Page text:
Mustangs Save Two From Certain Death


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Written by   CW2 Dave Holloway
68th Slick / Mustang Pilot 


After spending ten months flying slicks I had performed many medevac missions, some into cold LZ’s and some into hot LZ’s but I had always managed to complete the mission without taking any hits.  Then I extended my tour with the agreement that I would transfer to the Mustang gun platoon.  I took my 30 day leave and got back in country the day before the Tet Offensive started.  My first mission with the Mustangs was flying as pilot/gunner with my old roommate, Kent Hufford.  Huff only had two days left in Nam and he had volunteered to fly one last day on ESB (Emergency Standby) to give some of the other Mustang pilots a break.  Most of the Mustangs had been flying almost non-stop for two days and needed some rest.


As expected we were scrambled out late morning to support an ARVN unit that was in heavy contact with the VC.  On our third run on the target Huff was hit in the right ear when a round came through the chin bubble and went inside his helmet. So my first mission turned into a medevac mission, not what I had expected when I volunteered for the guns.  Huff was one lucky SOB and managed to make it home on time.


It was now several months later and I was now a fire team and section leader.  My fire team was assigned to ESB and my wingman was WO Jim Radcliff, Mustang 22.  We had completed a morning recon mission north of Bien Hoa where Charlie usually fired rockets and mortars at the base.  We arrived back at base, refueled and headed to the Officers Club for a burger and something cold to wash it down.

Myself, Rad, and our two pilot/gunners were still in the club telling war stories, when the phone rang.

The phone seldom rang in the O Club during the day, so we were certain we were being scrambled.  Sure enough, it was Operations and they had a scramble mission for the Mustangs.


A few minutes later we were cranked up and on the go.  I contacted Operations and was given our mission.  It was a medevac mission just south of Phu Loi.  Dustoff was on the way and we were to supply cover for the extraction.  We arrived over the AO just ahead of the medevac chopper.  The ground unit (element of the 25th Infantry Division) had two seriously wounded GI’s.  One had a sucking chest wound and the other had a severe thigh wound and was bleeding profusely.  The ground unit was still in contact with the VC.  The fire was coming from a tree line about 100 yards to their west.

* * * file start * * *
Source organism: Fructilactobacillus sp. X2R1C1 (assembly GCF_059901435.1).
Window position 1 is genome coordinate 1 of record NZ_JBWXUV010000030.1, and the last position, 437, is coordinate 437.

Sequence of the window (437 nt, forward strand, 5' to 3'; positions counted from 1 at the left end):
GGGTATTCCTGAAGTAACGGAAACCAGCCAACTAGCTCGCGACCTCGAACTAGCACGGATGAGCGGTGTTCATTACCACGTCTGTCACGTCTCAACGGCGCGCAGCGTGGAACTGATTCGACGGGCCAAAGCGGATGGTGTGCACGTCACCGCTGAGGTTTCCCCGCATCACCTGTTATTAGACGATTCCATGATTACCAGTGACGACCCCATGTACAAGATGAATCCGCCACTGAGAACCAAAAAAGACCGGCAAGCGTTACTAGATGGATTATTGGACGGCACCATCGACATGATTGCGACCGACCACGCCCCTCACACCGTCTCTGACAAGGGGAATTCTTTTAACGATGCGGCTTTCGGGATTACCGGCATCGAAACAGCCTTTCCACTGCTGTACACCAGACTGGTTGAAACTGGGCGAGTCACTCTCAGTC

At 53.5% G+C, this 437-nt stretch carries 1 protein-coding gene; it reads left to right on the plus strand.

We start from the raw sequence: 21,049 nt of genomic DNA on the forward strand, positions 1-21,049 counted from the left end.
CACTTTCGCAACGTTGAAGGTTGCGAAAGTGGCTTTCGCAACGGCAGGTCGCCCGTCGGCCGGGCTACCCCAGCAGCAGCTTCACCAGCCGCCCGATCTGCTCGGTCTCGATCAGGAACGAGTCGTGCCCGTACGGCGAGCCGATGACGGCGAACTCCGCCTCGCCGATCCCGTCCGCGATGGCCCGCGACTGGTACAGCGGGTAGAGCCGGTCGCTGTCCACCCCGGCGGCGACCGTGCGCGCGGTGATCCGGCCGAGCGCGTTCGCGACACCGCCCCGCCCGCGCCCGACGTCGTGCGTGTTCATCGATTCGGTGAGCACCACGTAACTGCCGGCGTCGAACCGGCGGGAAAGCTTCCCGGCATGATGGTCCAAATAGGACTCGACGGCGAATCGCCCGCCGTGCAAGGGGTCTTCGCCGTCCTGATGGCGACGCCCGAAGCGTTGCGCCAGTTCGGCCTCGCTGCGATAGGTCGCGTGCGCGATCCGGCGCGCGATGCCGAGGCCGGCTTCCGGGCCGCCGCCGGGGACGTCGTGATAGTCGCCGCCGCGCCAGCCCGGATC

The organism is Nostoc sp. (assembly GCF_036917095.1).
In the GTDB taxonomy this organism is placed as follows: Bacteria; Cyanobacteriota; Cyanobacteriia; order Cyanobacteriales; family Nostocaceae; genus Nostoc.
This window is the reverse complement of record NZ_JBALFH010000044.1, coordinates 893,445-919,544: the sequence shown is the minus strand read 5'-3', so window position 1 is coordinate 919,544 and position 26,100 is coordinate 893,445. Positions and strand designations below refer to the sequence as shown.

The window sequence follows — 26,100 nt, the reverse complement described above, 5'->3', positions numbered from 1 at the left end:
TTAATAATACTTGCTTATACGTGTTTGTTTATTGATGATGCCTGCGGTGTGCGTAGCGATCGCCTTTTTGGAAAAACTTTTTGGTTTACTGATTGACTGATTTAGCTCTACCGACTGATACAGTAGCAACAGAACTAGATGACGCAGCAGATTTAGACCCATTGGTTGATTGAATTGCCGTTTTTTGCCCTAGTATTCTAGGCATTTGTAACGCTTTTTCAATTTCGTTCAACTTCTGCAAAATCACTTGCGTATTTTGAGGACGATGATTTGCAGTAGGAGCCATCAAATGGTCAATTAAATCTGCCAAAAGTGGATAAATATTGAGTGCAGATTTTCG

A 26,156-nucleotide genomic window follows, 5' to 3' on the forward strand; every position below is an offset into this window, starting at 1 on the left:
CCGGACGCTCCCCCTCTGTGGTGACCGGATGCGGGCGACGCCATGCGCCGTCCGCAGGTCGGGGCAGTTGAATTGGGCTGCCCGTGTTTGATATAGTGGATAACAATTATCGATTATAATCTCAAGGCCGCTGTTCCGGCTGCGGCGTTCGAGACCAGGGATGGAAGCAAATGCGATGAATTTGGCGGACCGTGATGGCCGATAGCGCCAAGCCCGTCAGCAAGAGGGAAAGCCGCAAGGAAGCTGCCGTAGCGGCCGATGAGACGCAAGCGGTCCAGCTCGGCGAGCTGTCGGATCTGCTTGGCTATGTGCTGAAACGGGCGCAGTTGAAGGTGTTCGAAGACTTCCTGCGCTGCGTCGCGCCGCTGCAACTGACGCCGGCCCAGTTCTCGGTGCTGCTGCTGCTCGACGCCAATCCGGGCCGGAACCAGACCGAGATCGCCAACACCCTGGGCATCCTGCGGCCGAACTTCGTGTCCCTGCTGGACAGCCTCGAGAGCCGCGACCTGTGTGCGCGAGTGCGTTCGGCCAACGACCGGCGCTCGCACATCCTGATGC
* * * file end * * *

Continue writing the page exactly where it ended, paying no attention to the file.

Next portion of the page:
Just then the Dustoff aircraft arrived and I briefed him on the situation.  I instructed him to come in low level from the south and after picking up the wounded he should come out low level heading east.  I called Mustang 22 and told him we would make our run from south to north and use a right racetrack pattern.  Having made many medevac missions I knew about how long Dustoff would be on the ground, so I figured Mustang 22 and myself would probably have to make two gun runs on the VC while Dustoff made the pickup.  We would still have enough ordinance to cover the ground unit so they could withdraw to a more secure location after the medevac mission was complete.


As Dustoff made his approach we started hitting the tree line with rockets and miniguns.  On short final the Dustoff aircraft made an abrupt right break and did not land.  I contacted him on the radio and asked what the problem was.  He informed me he was receiving fire and wouldn’t land.  I reminded him that there were two badly wounded American GI’s that needed to be evacuated.  He informed me he was returning to base and would not return until all fire had been suppressed.  I couldn’t believe what he was telling me. He was turning tail and running and leaving these two guys to die.  By now the ground unit was frantically calling me and wanted to know what was going on.  I informed them that Dustoff would not land as long as they were still receiving fire.  The RTO was begging me on the radio to get these two guys out or they would die.


Mustang 22 and I were both flying minigun ships, and although not equipped to carry passengers we could probably get one on board each of our aircraft.  I called 22 and asked if he was up to making the pickup ourselves. He agreed 100%.  We were not about to leave these two GI’s to die in a muddy field in Vietnam.